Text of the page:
Posted tagged ‘innovation’

“Kony 2012:” Our Generation’s “Smells Like Teen Spirit?” Or is that still around the corner?

2012/03/08

Yesterday afternoon, I watched a 30 minute video. You’ve probably heard of it. It was slick, pressed all necessary emotional buttons, focused on an important topic, and carried a clear message. Since it also utilized all the right social media innovations, it was clear the video was going to go viral. It even said it would. Participation in the video event was based simply upon sharing it. By nightfall, it seemed like everyone with a computer had watched and passed it along. By morning, debate had polarized over what its popularity showed about an entire generation.

I’m not going to add anything to that discussion here, but what I am going to bring up is the other thing that is clearly on everyone’s mind: the music industry.

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Les Paul was a Pirate?

2012/03/06

(via WFMU, who got it via Modern Mechanix)

The Best 2011 List You’ll Read ANY Year

2012/01/13

The end of 2011 and start of 2012 has been marked – as the transition between years often are – by a lot of “best of” lists. Top 5s, Top 10s, Best Hairstyles, Worst Celebrity Moustaches, Hottest Chicken Wings, Biggest Plates of Nachos, Coolest High-Fives – the lists go on and on.  I’ve seen a lot of great music lists too, but unfortunately they’ve all been missing one 2011 release. If you haven’t heard of it, don’t worry: it’s even more obscure than a hipster’s plaid shirt. You’ll probably recognize what it was inspired by – but if you don’t know that, well…yikes.

That’s right. The release missing from all the Best of 2011 lists was inspired by the nearly Oscar winning Patrick Swayze film Roadhouse, also starring Sam Elliott and Jeff Healey. The reason you might not have heard of this release, from Edmonton musician Tyler Butler, is because you didn’t go to the Wunderbar Folkraiser back in November 2011.

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lamenting the loss of the sound – in proven “rant” format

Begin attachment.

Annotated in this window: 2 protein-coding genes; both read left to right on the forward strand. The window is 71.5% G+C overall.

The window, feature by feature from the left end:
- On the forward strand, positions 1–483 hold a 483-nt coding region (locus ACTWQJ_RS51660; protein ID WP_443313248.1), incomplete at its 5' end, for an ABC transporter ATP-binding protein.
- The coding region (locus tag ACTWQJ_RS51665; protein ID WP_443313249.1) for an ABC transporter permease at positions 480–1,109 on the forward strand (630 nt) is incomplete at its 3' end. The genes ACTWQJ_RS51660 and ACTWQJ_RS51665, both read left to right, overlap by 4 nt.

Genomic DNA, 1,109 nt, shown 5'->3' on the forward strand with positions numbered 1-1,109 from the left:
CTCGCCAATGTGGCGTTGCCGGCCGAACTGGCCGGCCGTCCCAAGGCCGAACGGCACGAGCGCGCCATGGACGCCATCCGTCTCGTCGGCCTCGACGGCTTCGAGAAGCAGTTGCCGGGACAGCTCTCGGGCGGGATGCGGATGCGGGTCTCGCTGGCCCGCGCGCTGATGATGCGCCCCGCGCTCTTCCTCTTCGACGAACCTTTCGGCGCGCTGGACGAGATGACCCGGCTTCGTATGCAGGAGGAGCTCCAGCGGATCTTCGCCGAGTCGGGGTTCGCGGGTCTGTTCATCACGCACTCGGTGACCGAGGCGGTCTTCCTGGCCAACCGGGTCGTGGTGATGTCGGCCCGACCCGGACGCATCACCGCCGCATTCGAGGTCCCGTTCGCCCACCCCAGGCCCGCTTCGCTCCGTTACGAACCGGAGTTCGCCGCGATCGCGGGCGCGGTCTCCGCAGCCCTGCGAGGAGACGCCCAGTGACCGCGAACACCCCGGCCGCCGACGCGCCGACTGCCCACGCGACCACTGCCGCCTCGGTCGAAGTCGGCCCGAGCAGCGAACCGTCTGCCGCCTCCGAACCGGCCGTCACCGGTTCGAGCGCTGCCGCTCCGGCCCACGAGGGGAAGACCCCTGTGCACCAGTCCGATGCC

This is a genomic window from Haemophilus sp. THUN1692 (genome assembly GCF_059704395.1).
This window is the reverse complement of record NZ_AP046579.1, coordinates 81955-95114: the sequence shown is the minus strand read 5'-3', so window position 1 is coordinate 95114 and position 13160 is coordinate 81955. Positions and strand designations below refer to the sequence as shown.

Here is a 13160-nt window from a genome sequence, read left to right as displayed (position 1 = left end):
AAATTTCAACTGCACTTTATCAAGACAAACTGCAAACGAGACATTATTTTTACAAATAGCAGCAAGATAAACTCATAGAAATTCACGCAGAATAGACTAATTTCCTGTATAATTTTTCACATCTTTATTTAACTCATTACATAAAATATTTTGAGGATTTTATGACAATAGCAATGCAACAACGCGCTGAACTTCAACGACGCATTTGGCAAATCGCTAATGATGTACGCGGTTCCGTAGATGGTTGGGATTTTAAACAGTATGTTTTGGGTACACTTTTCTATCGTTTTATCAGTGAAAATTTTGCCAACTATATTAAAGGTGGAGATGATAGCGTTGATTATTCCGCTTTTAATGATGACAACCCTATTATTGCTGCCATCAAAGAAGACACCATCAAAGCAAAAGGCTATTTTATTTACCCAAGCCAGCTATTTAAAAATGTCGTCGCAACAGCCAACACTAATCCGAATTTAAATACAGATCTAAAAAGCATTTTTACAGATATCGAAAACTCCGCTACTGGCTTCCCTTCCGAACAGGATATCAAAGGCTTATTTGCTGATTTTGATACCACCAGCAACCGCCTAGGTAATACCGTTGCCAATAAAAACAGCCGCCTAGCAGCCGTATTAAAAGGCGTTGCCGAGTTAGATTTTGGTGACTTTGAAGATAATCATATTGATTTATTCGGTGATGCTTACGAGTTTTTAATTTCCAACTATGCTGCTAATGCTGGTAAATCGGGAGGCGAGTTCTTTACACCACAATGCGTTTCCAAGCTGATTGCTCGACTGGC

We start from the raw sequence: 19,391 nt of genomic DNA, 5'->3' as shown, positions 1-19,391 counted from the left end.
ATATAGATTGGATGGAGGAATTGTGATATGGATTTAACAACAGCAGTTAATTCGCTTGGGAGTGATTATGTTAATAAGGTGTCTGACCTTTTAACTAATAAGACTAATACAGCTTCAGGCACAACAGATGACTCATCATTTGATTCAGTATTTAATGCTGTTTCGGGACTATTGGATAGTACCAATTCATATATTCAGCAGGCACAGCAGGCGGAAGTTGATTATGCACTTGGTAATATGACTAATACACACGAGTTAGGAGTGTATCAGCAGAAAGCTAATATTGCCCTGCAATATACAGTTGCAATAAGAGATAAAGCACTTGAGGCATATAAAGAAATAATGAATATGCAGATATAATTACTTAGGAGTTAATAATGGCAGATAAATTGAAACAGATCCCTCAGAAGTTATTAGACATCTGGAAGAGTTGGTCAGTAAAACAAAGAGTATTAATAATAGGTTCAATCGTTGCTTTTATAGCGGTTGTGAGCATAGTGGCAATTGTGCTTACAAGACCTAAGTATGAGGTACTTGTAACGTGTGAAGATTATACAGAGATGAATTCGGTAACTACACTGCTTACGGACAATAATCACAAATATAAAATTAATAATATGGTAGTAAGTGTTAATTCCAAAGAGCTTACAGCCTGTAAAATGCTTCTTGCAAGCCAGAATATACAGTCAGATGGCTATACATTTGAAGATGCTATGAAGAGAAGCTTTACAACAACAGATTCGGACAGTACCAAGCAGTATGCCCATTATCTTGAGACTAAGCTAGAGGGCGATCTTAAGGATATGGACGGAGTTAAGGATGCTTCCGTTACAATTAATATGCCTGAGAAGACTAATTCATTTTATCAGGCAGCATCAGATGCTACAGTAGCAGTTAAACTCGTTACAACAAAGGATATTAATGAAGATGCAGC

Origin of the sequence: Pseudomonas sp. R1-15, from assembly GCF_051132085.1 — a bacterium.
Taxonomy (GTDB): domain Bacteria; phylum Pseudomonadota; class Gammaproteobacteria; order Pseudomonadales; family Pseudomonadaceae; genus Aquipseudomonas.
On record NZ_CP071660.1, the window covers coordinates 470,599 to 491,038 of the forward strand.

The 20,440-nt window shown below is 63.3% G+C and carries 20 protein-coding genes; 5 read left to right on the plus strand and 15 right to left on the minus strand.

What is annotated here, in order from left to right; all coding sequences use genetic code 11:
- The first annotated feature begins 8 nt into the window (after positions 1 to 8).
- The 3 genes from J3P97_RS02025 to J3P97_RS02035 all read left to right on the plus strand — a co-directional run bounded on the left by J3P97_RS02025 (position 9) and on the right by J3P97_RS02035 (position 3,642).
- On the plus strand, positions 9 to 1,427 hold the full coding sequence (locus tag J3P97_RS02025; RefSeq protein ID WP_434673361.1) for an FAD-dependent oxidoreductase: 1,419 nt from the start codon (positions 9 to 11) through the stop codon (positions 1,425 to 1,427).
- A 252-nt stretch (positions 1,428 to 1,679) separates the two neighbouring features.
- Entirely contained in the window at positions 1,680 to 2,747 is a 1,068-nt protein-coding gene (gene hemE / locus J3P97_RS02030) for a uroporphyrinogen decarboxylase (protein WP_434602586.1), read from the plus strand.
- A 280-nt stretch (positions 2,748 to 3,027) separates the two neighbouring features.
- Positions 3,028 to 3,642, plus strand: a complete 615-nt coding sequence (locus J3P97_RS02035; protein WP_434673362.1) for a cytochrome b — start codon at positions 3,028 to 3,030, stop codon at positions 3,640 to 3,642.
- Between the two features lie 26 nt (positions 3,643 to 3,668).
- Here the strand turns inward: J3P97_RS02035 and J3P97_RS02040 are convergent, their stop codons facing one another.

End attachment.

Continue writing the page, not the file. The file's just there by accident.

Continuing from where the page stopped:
2011/03/26

Yesterday the Edmonton radio station 95.7 The Sound went through some ch-ch-ch-changes. Instead of playing music by local acts, they’ll now be playing Katy Perry. Instead of providing opportunities to further the careers of local musicians, they’ll now be going to shopping malls dressed in Santa costumes. Instead of the community focus being at the heart of the station, they’ll now just be another frequency transmitting music as a commodity.

The Sound, only a few months old, was already having a huge positive impact in the Edmonton music scene. That has now been replaced with more background noise for people working in cubicles. It’s just another faceless business trying to make a profit.

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Top 5 Tragically Hip Songs to Teach a Canadian History Class with

2011/02/04

As every good Canadian knows, there’s three important ingredients necessary for retaining citizenship in the Great White North:

1) A love for ice hockey
2) A love for snow
3) A love for Tim Horton & his coffee
4) A love for the Tragically Hip

Okay, so that’s 4, but as you notice, math isn’t on the list. And that last ingredient, a love for Gord Downie and the gang in the Tragically Hip, may be what really separates us from our freedom loving friends south of the CAN/AM border. Cause I’ve been there before, and there’s lots of people there that like coffee, snow, and hockey, but have never heard of the song “New Orleans is Sinking” – and New Orleans is in America, for pete’s sake!

HIP.jpeg

Important Historical Sources

So I thought that in light of this, if I were ever to teach a course on Canadian history, the best and most accessible way to do it would be in Tragically Hip song form.

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Here Comes the Sun, part II

2010/12/19

You know, you’re right to say that Sam Phillips sure recorded a lot of good black and white artists down in Memphis in the 1950s.

The Fantastic Four

BUT – how the heck did he do it? What happened to musicians having to go to major music industry centres like Los Angeles or New York to get a start on their recording careers? For example, didn’t Ray Charles have to leave Seattle in just 1950 for California to get going on what would eventually culminate in Jamie Foxx getting famous and Kayne West shamelessly ripping him off?

The thing of it was, there were big changes to recording technology following World War II. And when an innovator like Sam Phillips came along to seize on untapped talent that was the Memphis region’s musicians, well, the rest is history.

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Here Comes the Sun, part I

2010/12/19

You know, you’re right to say that Sam Phillips recorded white guys like Johnny Cash, Jerry Lee Lewis, Roy Orbison and some upstart named Elvis (I can’t remember his last name).

BUT – he had his hand in recording black cats too. B.B. King for one, and here’s another:


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